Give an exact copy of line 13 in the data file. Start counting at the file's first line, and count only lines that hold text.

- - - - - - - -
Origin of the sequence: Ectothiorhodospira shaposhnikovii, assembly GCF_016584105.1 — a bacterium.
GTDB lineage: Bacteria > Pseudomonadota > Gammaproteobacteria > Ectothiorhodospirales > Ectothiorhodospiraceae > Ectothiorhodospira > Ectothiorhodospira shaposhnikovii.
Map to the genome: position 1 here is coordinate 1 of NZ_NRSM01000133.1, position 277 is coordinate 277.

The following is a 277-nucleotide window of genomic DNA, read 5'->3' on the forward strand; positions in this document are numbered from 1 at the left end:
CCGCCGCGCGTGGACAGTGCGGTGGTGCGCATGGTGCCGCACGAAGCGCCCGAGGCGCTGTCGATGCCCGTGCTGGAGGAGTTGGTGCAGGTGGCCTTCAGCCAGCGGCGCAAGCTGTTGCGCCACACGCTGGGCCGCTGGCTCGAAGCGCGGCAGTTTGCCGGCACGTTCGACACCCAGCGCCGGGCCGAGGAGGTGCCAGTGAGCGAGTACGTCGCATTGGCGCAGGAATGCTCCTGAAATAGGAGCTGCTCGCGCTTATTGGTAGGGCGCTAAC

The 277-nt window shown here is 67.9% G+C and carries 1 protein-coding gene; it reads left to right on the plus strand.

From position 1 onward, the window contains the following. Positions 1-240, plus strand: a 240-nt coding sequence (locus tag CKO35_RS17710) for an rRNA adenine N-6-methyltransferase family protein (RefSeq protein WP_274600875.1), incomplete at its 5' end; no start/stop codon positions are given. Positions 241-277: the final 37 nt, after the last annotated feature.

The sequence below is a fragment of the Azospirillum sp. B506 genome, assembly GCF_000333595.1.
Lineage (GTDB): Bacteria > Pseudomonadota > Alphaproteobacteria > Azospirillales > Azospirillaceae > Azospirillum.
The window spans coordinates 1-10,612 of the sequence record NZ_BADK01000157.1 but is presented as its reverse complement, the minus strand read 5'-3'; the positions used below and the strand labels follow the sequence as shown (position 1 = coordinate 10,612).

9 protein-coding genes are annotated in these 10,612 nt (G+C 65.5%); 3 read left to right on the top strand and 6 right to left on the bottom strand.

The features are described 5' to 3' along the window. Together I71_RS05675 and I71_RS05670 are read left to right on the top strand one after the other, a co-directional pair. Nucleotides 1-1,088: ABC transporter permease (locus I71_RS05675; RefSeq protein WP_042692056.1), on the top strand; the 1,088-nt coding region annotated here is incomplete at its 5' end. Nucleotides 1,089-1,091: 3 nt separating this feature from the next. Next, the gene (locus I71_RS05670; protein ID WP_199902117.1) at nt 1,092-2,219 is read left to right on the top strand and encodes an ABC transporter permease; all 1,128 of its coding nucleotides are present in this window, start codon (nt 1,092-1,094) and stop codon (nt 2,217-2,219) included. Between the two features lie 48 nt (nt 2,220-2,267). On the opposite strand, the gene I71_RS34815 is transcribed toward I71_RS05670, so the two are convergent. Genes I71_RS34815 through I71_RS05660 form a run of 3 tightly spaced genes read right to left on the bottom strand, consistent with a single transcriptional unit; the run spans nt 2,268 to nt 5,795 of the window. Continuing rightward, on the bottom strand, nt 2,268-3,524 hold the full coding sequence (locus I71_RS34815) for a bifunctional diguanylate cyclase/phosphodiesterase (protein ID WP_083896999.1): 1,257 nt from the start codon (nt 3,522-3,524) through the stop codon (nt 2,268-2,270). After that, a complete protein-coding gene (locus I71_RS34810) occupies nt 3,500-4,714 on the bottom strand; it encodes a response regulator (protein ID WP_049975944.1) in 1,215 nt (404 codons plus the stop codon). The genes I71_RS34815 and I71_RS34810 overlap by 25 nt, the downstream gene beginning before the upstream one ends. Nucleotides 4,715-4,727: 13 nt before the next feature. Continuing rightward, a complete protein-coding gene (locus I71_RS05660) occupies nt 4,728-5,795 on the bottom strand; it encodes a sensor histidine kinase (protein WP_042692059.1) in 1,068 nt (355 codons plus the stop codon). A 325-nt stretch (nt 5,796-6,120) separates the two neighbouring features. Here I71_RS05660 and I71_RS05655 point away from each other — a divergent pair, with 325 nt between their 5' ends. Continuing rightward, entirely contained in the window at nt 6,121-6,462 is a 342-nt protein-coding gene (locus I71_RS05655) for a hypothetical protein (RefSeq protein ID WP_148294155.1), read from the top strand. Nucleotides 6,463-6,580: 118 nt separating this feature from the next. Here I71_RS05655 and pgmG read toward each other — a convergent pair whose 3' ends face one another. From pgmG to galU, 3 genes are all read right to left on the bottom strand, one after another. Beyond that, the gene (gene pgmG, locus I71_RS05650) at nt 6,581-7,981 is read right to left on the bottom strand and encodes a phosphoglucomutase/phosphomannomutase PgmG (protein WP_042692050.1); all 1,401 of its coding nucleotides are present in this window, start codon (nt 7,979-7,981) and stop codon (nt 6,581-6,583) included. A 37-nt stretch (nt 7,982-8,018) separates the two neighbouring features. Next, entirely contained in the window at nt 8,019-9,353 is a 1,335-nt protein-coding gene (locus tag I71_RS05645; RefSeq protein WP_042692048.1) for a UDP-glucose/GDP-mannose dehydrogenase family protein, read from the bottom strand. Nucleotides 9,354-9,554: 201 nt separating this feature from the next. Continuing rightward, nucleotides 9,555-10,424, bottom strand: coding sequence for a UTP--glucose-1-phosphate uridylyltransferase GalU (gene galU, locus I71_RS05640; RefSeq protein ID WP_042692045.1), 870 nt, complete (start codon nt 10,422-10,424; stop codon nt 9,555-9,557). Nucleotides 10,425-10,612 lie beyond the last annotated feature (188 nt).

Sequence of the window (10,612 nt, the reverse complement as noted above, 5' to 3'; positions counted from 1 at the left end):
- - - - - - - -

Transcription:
Sequence of the window (10,612 nt, the reverse complement as noted above, 5' to 3'; positions counted from 1 at the left end):